A bunch of cool cities across the globe have some kind of ban on plastic bags: Los Angeles, San Francisco, Portland, Seattle, Mumbai, Buenos Aires and Mexico City, to name a few. Last week, Toronto joined this admirable list after a surprise vote by the City Council.
Plastic bags cause serious problems for the environment, taking centuries to break down and threatening sea life; they can even make natural disasters, such as floods, much worse. With major cities like these taking action, it's time for others to come on board.
Plastic not so fantastic
In 2002, Bangladesh became the first country to ban plastic bags, after devastating floods were blamed in part on storm drains being clogged with them. Since then, China, Italy, South Africa, Rwanda, Kenya, and others have followed suit.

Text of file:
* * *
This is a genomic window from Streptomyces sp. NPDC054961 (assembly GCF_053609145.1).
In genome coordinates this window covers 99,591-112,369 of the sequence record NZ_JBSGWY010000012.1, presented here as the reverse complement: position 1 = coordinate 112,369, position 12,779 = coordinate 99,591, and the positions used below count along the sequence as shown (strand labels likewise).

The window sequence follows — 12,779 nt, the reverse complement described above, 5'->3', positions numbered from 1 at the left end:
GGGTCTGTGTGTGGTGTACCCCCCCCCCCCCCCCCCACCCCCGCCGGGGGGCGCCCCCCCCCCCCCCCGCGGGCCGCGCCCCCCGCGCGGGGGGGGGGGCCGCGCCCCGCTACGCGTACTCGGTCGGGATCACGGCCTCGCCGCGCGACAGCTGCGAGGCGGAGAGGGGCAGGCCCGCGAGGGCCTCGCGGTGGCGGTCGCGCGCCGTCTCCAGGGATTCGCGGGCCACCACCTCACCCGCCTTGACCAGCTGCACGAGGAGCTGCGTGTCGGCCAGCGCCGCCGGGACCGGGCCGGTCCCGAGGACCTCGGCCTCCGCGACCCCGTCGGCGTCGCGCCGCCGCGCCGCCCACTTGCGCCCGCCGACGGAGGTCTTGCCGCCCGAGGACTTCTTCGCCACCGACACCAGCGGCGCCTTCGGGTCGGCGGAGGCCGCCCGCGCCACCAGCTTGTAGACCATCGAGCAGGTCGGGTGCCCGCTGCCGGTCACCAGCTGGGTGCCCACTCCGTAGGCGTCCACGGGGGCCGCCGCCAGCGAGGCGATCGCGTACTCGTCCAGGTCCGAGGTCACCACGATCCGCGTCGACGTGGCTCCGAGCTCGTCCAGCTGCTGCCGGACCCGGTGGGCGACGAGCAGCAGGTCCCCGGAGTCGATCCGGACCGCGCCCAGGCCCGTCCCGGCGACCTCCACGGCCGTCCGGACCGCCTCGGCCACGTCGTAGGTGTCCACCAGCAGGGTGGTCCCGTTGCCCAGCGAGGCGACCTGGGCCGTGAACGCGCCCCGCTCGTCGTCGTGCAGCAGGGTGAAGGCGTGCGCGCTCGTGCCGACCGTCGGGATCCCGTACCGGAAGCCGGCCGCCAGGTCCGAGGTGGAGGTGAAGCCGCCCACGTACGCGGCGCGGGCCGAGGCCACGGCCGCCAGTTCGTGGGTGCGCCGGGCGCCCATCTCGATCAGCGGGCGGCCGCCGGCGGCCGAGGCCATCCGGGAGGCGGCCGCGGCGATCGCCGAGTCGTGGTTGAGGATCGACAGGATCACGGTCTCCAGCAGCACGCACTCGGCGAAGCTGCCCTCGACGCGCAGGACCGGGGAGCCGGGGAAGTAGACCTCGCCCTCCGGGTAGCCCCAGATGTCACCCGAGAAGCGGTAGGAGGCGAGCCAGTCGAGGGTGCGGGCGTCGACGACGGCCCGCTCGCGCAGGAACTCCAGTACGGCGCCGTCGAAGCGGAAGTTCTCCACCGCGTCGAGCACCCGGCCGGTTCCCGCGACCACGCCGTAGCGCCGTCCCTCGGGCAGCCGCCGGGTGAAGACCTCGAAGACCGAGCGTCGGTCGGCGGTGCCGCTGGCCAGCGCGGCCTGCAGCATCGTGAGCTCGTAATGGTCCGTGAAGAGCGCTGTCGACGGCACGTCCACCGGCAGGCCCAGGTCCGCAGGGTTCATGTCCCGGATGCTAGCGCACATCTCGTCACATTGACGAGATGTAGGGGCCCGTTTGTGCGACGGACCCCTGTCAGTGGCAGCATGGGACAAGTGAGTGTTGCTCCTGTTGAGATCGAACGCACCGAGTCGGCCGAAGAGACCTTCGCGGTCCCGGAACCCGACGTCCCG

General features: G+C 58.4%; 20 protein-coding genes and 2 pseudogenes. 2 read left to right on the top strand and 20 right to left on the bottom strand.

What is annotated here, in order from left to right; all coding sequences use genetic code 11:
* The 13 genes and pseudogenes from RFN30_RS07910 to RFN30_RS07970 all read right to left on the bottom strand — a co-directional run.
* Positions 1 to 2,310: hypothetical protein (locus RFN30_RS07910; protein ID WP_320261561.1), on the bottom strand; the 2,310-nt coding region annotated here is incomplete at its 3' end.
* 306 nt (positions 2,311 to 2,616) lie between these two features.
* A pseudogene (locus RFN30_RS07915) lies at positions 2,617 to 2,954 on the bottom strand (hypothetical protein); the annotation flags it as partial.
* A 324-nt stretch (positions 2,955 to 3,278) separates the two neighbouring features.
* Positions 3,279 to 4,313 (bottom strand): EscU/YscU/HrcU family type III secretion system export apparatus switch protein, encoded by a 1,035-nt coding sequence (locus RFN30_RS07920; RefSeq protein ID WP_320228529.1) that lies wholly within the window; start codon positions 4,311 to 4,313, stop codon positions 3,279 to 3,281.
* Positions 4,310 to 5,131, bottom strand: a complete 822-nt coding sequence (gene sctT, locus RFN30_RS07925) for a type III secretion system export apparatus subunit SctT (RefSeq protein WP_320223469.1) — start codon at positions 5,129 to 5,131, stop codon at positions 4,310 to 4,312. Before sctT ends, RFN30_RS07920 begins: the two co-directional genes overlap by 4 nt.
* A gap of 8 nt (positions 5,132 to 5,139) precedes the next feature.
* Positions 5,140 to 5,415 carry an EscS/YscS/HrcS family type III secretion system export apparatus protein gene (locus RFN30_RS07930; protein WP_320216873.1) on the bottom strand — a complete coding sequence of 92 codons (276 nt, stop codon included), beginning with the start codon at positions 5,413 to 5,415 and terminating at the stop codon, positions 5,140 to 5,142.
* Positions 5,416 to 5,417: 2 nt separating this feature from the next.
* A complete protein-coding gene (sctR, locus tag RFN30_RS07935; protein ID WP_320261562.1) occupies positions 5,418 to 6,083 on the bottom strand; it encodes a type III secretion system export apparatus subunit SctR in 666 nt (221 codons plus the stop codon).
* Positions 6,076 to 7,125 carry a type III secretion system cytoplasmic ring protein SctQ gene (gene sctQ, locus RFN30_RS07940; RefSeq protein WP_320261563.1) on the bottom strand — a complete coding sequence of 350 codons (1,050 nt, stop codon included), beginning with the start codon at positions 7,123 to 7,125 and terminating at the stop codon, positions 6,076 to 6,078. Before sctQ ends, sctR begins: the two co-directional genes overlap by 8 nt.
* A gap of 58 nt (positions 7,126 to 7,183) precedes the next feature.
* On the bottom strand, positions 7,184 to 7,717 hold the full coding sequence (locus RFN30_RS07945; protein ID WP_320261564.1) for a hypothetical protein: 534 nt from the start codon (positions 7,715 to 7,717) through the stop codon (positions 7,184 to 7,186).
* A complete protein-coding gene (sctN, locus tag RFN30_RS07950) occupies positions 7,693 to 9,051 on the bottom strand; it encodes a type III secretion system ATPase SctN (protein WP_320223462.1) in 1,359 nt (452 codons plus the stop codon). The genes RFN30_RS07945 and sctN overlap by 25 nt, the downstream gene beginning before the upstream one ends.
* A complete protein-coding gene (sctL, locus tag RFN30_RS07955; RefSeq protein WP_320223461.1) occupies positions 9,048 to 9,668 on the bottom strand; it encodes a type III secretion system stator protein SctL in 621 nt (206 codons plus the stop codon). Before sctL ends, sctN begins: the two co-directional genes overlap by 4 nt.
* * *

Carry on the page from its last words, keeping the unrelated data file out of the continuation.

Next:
Despite the bans, plastic bag production continues to rise – at least in the United States, where the Environmental Protection Agency estimates that from 2009 to 2010 use of plastic film and bags increased by nearly 100,000 tonnes (220m pounds). According to the Worldwatch Institute, 4 to 5 trillion plastic bags were produced worldwide in 2002. Roughly 80% of those bags were used in North America and western Europe.
All those bags damage the environment. Most are made from polyethylene, a synthetic compound that degrades over hundreds of years into a "plastic dust" that contaminates soils and waterways, and eventually enters the food chain. According to WWF, nearly 200 species of sea life are damaged by plastic bag pollution. In all, plastics account for 60-90% of marine debris. (Perhaps that is why Hawaii became the first US state to ban plastic bags earlier this year.)
In addition to bans, there are other ways to cut down on plastic bag use. A study in the journal Environmental and Resource Economics found that after Ireland imposed a €0.15 ($0.20) tax on plastic bags in 2002, consumption fell by 94%.
Further Reading: Learn more about plastic bag laws at plasticbaglaws.org